One commonality that I found in Sports Illustrated is the representation of the NHL, my question where are all the black people? The issue is that there is an under representation of diversity in the NHL, and how is to blame I don’t know but when I flip through the magazine all I see are white hockey players, I know there are black people in the NHL but why aren’t they in the pictures? From 1958-2010 there have only been 65 black or bi-racial players in the NHL, this number shows that there are not many people of color in the NHL, and I blame the media. When people look at pictures of hockey is shouldn’t always be all white males or white females, there aren’t many but colored people in the NHL are not non-existent. So where are all the black people?

Women in sports media is largely under represented, well except in the ads where they are half naked using their bodies to lure you into the product they are selling. Women in sports media is pretty non-existent, out of all the stories in one of the SI’s I read there was only 1 story about women’s sports, and here is the kicker, or should I say the dribbler, the story wasn’t even about sports. The article was about Cappie Pondexter a basketball player who also has a fashion line that she is launching in New York City, now I love fashion oh man do I but really its SI it should be focused on her career as a basketball player not as a designer especially since it’s the only story about a female athlete. This problem is easy to fix, focus on her accomplishments in the sports industry and include more content that includes women’s sports.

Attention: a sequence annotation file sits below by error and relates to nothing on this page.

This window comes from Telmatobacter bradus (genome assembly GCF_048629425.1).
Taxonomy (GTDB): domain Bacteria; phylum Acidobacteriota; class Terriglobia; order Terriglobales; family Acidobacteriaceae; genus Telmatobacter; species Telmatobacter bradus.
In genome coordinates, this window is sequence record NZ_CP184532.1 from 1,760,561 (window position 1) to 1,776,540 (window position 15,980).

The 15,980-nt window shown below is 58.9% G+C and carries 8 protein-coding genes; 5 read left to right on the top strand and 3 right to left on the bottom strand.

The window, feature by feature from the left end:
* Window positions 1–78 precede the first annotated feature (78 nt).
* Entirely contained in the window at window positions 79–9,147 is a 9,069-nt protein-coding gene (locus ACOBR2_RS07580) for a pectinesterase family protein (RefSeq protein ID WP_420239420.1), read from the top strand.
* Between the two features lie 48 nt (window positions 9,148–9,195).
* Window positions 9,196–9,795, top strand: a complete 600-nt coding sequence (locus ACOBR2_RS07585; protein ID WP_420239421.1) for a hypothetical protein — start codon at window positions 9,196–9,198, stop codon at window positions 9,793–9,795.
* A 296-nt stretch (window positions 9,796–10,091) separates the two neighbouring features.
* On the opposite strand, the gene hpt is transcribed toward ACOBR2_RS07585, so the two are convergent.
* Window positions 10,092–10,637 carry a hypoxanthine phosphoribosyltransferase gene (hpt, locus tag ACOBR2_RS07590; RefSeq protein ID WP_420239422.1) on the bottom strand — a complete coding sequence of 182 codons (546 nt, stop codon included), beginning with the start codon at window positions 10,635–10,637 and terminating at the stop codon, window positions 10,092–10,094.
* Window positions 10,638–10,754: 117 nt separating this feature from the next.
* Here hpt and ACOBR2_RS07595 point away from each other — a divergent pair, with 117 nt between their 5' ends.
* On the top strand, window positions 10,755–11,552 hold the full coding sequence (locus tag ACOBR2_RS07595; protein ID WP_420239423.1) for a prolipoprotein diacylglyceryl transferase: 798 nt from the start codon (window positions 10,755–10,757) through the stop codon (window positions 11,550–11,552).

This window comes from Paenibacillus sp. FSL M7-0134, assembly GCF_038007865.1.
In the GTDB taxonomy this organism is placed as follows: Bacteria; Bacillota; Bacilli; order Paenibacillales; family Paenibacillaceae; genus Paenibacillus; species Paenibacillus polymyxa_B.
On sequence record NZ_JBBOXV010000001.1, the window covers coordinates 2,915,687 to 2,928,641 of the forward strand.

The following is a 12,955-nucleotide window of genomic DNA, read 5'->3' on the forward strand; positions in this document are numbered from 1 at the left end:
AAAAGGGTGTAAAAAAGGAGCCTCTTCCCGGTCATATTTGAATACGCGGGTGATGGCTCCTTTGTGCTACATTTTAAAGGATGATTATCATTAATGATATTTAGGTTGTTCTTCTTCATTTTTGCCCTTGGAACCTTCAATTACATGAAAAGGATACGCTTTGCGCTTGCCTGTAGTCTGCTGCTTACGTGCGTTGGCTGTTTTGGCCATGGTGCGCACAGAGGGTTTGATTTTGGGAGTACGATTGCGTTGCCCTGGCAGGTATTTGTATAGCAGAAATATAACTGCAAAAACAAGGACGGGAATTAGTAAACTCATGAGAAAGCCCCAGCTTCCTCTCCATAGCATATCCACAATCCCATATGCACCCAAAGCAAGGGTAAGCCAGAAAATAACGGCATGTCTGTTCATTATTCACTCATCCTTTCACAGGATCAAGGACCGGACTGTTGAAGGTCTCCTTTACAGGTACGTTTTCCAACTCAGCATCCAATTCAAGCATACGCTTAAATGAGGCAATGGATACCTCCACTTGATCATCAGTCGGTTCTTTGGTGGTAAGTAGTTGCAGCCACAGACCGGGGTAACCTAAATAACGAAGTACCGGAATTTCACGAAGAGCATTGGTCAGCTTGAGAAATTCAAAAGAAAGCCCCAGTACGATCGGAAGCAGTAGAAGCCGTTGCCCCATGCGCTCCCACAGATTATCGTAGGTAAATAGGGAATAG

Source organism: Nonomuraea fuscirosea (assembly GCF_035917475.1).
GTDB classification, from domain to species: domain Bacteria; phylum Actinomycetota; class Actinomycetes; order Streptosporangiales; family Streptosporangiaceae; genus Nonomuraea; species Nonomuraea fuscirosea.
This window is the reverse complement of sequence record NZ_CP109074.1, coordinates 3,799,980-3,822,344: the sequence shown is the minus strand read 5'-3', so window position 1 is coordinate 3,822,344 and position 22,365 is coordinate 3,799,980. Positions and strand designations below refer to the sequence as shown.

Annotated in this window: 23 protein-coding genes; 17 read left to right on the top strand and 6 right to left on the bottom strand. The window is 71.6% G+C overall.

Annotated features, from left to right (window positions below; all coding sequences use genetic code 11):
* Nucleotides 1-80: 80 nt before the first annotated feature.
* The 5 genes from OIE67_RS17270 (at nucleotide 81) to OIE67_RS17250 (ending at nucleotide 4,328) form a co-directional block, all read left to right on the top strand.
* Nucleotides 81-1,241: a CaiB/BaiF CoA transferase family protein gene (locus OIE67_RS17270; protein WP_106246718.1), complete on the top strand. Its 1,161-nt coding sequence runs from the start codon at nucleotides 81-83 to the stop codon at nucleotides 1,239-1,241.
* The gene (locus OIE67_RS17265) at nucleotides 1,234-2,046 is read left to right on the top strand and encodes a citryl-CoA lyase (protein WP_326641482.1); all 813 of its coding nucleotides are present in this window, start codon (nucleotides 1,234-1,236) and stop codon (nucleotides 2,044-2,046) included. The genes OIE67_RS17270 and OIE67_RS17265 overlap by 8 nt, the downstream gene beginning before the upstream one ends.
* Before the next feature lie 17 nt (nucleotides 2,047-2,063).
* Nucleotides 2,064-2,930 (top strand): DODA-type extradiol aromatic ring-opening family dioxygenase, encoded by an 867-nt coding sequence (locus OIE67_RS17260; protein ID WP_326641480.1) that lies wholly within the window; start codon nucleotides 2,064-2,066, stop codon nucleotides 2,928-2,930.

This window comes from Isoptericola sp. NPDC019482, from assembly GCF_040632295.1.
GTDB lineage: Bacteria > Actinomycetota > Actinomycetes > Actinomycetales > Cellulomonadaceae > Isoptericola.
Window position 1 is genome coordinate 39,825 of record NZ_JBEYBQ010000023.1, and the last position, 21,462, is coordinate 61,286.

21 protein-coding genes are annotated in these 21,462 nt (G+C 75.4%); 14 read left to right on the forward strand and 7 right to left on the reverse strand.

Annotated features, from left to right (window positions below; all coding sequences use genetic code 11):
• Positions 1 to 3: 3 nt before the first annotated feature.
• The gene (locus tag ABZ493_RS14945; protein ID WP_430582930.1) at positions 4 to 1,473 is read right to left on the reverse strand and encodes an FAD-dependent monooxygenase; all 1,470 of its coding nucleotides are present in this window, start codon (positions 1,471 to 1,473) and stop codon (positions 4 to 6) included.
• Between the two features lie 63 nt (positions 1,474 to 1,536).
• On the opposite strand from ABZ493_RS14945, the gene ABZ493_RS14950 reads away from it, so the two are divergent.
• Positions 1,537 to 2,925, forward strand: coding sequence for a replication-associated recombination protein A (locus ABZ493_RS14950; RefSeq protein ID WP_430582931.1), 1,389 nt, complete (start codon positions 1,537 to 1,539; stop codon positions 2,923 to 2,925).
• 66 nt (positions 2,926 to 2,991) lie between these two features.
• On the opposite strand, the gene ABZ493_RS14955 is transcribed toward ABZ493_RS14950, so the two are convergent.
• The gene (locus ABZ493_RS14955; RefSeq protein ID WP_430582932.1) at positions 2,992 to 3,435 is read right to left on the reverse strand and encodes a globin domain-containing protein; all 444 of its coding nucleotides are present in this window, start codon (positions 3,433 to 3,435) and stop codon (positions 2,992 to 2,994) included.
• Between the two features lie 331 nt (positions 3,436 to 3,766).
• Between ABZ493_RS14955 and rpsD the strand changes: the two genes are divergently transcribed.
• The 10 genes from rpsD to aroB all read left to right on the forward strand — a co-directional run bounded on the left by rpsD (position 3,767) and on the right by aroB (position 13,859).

I saved my favorite for last, it wasn’t until I actually went looking in the magazine for ads that discriminate or stereotypes that I found this one.